You see on social media, your uncle or brother/sister just scored at hunting. They proudly photograph themselves with a lion or bear and plan on mounting the head in their den or family room. This type of hunting is called trophy hunting.
Learn more about what trophy hunting is and statistics on this highly controversial subject.
What is Trophy Hunting?
Trophy hunting is the act of shooting carefully selected animals, such as lions, bears, pumas, rhinos, and elephants, under formal government license for pleasure. Usually, the trophy is a part of the animal (its head, antlers, horns, or skin) you display in your home or business. It’s a souvenir, hunters keep after a kill and is a booming industry. Taxidermists clean and dress trophies for museums, hotels, restaurants, and residential homes.
Trophy hunting does have restrictions, so you can’t just go anywhere and hunt any game. You also can’t use any weapon for hunting trophy animals. Hunters usually spend large sums of money on killing the animals and taking particular pride in their experience. They may do it for the thrill of the hunt or as bragging rights; some even do it for competition, to see if they can get into the record books. Many hunters would preserve them as a memento of the hunt, mainly if it were a family experience, such as with father and son or daughter.
History of Trophy Hunting
Over the last few centuries, sportsmen took to regulating hunting activity throughout the U.S., developing rules and conventions. As wildlife populations dwindled in the 1800s, hunters started targeting mature male specimens, instead of females. Hunters now mainly argue the selective process helps in conservation efforts, making trophy hunting a useful component.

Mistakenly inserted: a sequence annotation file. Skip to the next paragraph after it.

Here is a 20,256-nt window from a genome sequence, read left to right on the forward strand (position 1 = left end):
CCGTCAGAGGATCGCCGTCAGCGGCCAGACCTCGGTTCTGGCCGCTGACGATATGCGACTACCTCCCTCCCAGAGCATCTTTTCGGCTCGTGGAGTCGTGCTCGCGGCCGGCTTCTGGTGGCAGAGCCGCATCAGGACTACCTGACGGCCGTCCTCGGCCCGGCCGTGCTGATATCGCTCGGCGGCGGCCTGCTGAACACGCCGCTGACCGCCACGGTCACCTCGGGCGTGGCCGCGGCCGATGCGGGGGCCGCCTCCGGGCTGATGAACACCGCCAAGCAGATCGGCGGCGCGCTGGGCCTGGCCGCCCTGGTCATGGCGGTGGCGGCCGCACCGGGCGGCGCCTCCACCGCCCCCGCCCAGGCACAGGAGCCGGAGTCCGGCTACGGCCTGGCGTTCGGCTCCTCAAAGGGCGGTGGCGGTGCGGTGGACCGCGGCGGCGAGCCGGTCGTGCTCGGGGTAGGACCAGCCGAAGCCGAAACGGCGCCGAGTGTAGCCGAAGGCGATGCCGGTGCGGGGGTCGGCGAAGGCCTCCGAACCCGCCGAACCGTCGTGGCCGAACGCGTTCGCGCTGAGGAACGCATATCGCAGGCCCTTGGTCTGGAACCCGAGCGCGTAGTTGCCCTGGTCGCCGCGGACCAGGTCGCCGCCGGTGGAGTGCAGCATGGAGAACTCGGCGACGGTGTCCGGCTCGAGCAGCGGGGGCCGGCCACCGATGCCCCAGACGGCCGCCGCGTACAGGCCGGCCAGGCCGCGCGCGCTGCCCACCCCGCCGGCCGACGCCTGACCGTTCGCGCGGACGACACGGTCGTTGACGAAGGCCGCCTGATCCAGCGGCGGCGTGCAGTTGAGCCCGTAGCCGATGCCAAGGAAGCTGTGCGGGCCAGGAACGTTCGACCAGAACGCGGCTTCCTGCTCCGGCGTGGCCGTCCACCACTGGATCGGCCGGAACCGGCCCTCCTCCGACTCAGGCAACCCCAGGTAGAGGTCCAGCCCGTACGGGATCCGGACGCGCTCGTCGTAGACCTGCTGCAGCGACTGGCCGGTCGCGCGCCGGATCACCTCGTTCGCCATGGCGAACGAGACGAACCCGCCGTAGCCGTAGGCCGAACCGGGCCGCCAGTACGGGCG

When trophy hunting took off in the 20th century, critics of it sought to restrict or ban the practice. The revenue generated by hunting tourism extends across the world, with Africa establishing its first game ranches in the 1960s. Fast forward to 2000’ and approximately 7000 fame farms and reservations operate within South Africa on about sixteen million hectares (a measurement of land).
Trophy Hunting Statistics
In the U.S., trophy hunters imported over 1.26 million trophies from 2005-2014, with Canada the leading source of imported trophies. The top ten species imported were:
- Snow goose
- Mallard duck
- Canada goose
- American black bear
- Common wildebeest
- Greater kudu
According to the National Geographic News, the five most prominent trophy species imported into the U.S for the years 2005-2014 were lions, rhinos, elephants, buffalo, and leopards for a combined total of 32,500. From Africa, it was the lion, elephant, leopard, buffalo, with the Southern White Rhino. Mexico boasts of a hunting industry valued at around $200 million, with approximately 4000 hunting ranches.
Frequently, trophy hunters target the oldest animals past their breeding age or who wouldn’t survive past another winter or dry season or would die from exposure or starvation. A quote from the great hunter Elgin Gates said it best:
“The true trophy hunter is a self-disciplined perfectionist seeking a single animal, the ancient patriarch well past his prime that is often an outcast from his own kind… If successful, he will enshrine the trophy in a place of honor. This is a more noble and fitting end than dying on some lost and lonely ledge where the scavengers will pick his bones, and his magnificent horns will weather away and be lost forever.”